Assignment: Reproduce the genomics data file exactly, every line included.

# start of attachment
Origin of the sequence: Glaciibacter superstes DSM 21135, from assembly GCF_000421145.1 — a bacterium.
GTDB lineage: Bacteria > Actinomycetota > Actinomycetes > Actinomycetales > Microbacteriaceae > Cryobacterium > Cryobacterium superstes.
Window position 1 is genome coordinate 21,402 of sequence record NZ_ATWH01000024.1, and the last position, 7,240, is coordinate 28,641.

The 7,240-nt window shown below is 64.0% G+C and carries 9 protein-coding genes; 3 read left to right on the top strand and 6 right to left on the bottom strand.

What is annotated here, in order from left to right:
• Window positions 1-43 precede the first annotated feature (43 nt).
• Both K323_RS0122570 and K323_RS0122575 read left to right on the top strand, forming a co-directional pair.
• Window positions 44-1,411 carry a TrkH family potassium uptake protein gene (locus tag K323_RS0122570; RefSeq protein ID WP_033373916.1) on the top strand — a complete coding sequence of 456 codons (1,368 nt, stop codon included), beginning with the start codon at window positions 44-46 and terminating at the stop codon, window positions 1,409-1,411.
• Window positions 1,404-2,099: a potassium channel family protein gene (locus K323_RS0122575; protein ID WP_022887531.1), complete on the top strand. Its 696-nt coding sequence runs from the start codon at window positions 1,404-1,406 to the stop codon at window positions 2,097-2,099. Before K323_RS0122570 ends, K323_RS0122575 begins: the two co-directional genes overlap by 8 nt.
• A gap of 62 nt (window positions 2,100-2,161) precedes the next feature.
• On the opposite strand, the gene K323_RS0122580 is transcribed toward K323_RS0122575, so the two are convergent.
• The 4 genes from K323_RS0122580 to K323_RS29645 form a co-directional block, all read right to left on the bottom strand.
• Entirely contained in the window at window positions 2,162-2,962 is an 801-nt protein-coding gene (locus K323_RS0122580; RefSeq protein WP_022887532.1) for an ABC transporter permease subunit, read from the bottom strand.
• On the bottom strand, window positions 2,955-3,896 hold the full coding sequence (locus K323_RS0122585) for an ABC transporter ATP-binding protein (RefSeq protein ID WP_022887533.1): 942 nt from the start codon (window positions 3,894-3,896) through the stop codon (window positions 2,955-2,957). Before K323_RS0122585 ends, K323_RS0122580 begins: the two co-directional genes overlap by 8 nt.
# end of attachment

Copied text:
Origin of the sequence: Glaciibacter superstes DSM 21135, from assembly GCF_000421145.1 — a bacterium.
GTDB lineage: Bacteria > Actinomycetota > Actinomycetes > Actinomycetales > Microbacteriaceae > Cryobacterium > Cryobacterium superstes.
Window position 1 is genome coordinate 21,402 of sequence record NZ_ATWH01000024.1, and the last position, 7,240, is coordinate 28,641.

The 7,240-nt window shown below is 64.0% G+C and carries 9 protein-coding genes; 3 read left to right on the top strand and 6 right to left on the bottom strand.

What is annotated here, in order from left to right:
• Window positions 1-43 precede the first annotated feature (43 nt).
• Both K323_RS0122570 and K323_RS0122575 read left to right on the top strand, forming a co-directional pair.
• Window positions 44-1,411 carry a TrkH family potassium uptake protein gene (locus tag K323_RS0122570; RefSeq protein ID WP_033373916.1) on the top strand — a complete coding sequence of 456 codons (1,368 nt, stop codon included), beginning with the start codon at window positions 44-46 and terminating at the stop codon, window positions 1,409-1,411.
• Window positions 1,404-2,099: a potassium channel family protein gene (locus K323_RS0122575; protein ID WP_022887531.1), complete on the top strand. Its 696-nt coding sequence runs from the start codon at window positions 1,404-1,406 to the stop codon at window positions 2,097-2,099. Before K323_RS0122570 ends, K323_RS0122575 begins: the two co-directional genes overlap by 8 nt.
• A gap of 62 nt (window positions 2,100-2,161) precedes the next feature.
• On the opposite strand, the gene K323_RS0122580 is transcribed toward K323_RS0122575, so the two are convergent.
• The 4 genes from K323_RS0122580 to K323_RS29645 form a co-directional block, all read right to left on the bottom strand.
• Entirely contained in the window at window positions 2,162-2,962 is an 801-nt protein-coding gene (locus K323_RS0122580; RefSeq protein WP_022887532.1) for an ABC transporter permease subunit, read from the bottom strand.
• On the bottom strand, window positions 2,955-3,896 hold the full coding sequence (locus K323_RS0122585) for an ABC transporter ATP-binding protein (RefSeq protein ID WP_022887533.1): 942 nt from the start codon (window positions 3,894-3,896) through the stop codon (window positions 2,955-2,957). Before K323_RS0122585 ends, K323_RS0122580 begins: the two co-directional genes overlap by 8 nt.